Wednesday, August 26, 2009

Moonfire: an insult to Mailer


Taschen Books has published a Moon Landing commemorative "Moonfire", a very over sized and sinfully expensive limited publication that makes use of the writing of Norman Mailer.The Taschen stunt-publication of this edition is an insult to Mailer, really, as it cannibalizes what was likely the one true masterpiece about the moon landing, >"Of a Fire on the Moon", for an expensive gimmick that is inaccessible to most readers who'd otherwise benefit.

Besides being the result of prodigious research and reporting, the book was an insightful essay as to the role and the fate of the artist in the face of new technology that has usurped the Romantic notion that truth can be revealed through intuition and imagination. The sin is compounded by keeping "Of a Fire on the Moon" out of print, which irritates me endlessly; a major American author's best nonfiction book unavailable to the public Mailer, arch romantic himself , wrote about this through out a number of his essays and journalism, that what we consider as qualities that make humans unique are fated to be regarded as passe and dangerous, as the massive accomplishments of technology demystify the universe entirely and leave the artist , the poet, the novelist irrelevant artifacts. Irony has no limits, we find, with the Taschen volume, who have used the available machinery of contemporary publishing to produce bulky, expensive volumes that are less books and more engineering feats.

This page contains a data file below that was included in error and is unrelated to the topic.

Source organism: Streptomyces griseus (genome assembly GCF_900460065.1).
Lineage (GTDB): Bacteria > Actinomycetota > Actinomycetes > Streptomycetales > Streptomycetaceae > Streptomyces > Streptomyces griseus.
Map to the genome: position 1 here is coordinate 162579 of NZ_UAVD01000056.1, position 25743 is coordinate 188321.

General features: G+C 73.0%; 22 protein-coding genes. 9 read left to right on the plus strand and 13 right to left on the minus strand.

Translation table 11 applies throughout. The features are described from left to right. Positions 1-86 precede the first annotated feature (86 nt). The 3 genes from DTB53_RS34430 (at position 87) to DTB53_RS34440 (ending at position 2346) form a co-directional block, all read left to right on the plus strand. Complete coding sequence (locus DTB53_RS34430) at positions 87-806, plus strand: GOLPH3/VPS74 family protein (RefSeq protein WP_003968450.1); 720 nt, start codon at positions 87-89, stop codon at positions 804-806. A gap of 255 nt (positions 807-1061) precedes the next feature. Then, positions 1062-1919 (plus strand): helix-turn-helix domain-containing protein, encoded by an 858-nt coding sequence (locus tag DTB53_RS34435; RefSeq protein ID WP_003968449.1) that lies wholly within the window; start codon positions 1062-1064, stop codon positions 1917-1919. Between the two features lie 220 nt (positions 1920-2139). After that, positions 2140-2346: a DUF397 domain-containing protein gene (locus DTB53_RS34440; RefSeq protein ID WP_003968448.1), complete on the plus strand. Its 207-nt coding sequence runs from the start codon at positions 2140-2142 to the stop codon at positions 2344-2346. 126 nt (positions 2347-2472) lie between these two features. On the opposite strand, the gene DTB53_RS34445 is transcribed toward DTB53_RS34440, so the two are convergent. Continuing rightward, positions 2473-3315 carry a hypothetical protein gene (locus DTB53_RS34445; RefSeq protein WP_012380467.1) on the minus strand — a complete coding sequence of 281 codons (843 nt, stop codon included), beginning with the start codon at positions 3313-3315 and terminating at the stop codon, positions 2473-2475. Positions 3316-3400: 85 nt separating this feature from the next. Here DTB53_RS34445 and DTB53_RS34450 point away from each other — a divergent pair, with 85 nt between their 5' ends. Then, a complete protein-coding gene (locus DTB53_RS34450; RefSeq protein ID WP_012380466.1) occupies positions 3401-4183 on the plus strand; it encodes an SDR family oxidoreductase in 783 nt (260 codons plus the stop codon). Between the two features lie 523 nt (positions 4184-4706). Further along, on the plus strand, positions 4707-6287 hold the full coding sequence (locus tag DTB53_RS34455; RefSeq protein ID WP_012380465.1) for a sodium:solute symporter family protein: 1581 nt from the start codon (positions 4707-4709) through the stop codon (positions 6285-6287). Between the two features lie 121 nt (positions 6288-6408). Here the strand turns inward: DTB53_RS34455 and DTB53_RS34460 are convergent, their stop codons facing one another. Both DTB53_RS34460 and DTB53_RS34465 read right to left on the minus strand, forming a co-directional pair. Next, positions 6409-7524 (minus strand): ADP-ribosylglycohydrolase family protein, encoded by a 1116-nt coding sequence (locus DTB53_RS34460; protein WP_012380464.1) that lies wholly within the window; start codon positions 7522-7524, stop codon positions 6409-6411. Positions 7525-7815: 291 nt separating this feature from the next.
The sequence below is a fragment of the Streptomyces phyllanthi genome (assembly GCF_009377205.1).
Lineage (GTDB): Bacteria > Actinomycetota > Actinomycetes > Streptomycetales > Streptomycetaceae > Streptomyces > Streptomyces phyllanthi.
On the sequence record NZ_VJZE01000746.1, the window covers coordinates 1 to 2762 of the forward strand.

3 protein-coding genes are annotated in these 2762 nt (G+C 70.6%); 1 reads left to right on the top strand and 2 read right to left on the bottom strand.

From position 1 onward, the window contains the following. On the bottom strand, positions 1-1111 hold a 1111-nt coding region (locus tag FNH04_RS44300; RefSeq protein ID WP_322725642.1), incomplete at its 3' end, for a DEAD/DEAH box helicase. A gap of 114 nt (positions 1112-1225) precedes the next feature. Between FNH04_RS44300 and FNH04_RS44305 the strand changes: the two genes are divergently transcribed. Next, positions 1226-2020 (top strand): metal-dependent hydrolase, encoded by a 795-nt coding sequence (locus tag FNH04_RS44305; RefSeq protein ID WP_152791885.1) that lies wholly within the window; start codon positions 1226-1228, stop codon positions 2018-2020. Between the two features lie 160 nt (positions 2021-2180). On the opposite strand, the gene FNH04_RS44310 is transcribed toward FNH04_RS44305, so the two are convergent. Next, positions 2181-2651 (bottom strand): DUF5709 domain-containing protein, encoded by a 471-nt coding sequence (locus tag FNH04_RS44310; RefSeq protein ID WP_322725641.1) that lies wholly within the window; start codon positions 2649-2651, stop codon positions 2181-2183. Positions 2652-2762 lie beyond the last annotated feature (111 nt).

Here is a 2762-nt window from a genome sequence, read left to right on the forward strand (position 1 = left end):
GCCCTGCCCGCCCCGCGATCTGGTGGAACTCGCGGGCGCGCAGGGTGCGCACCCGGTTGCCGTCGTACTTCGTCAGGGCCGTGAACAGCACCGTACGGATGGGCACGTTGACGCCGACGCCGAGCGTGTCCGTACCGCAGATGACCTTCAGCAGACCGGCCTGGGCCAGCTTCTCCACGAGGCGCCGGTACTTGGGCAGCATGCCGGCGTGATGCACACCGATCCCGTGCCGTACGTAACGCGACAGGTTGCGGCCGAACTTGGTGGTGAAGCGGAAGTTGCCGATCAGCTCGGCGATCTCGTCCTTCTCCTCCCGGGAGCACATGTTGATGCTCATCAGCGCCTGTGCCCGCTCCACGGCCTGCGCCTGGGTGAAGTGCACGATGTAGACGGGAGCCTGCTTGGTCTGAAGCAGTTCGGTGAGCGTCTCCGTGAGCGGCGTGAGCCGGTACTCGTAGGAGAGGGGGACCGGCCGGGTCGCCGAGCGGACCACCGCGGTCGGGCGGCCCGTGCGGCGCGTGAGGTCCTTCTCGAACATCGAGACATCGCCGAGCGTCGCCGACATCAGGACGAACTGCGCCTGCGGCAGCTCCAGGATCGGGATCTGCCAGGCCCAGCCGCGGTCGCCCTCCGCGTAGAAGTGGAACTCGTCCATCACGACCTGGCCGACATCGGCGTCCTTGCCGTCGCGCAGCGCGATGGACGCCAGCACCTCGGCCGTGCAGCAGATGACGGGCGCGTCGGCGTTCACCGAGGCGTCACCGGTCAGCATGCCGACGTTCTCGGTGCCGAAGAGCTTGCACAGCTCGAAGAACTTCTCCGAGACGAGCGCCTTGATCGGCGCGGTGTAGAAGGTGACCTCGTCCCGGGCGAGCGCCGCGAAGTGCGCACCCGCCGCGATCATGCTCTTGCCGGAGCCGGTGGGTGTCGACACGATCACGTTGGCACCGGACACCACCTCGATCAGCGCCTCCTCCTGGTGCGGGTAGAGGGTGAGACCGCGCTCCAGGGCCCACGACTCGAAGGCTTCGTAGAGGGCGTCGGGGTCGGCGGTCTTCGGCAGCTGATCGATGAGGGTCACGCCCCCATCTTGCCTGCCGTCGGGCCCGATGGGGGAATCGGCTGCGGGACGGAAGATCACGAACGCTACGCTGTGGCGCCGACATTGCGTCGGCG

Mailer's fine work about the moon shot and the social consequences upon the artist for decades to come , intended for the idealized general reader, are made into mere elements of a pricey elitist vanity. It's an obscenity

2 comments:

  1. Well said, and how fine to find someone standing up so articulately for one of the grand overlooked masterpieces of the literature of ideas and the history of science.

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  2. Thanks. I've read OAFOTM twice,and it crackled with Mailer's energy and insight both times. It had been criticized as lacking the immediacy of his previous books because he couldn't be part of the narrative, but I think he worked this to his advantage; he was compelled to observe more, to report more, and to philosophically confront the notion that an artist's imagination cannot accomplish the same astounding things applied technology and engineering can. Mailer, an engineer by training and a novelist by instinct, was the perfect witness to mull these things over with some of the best prose he ever wrote.

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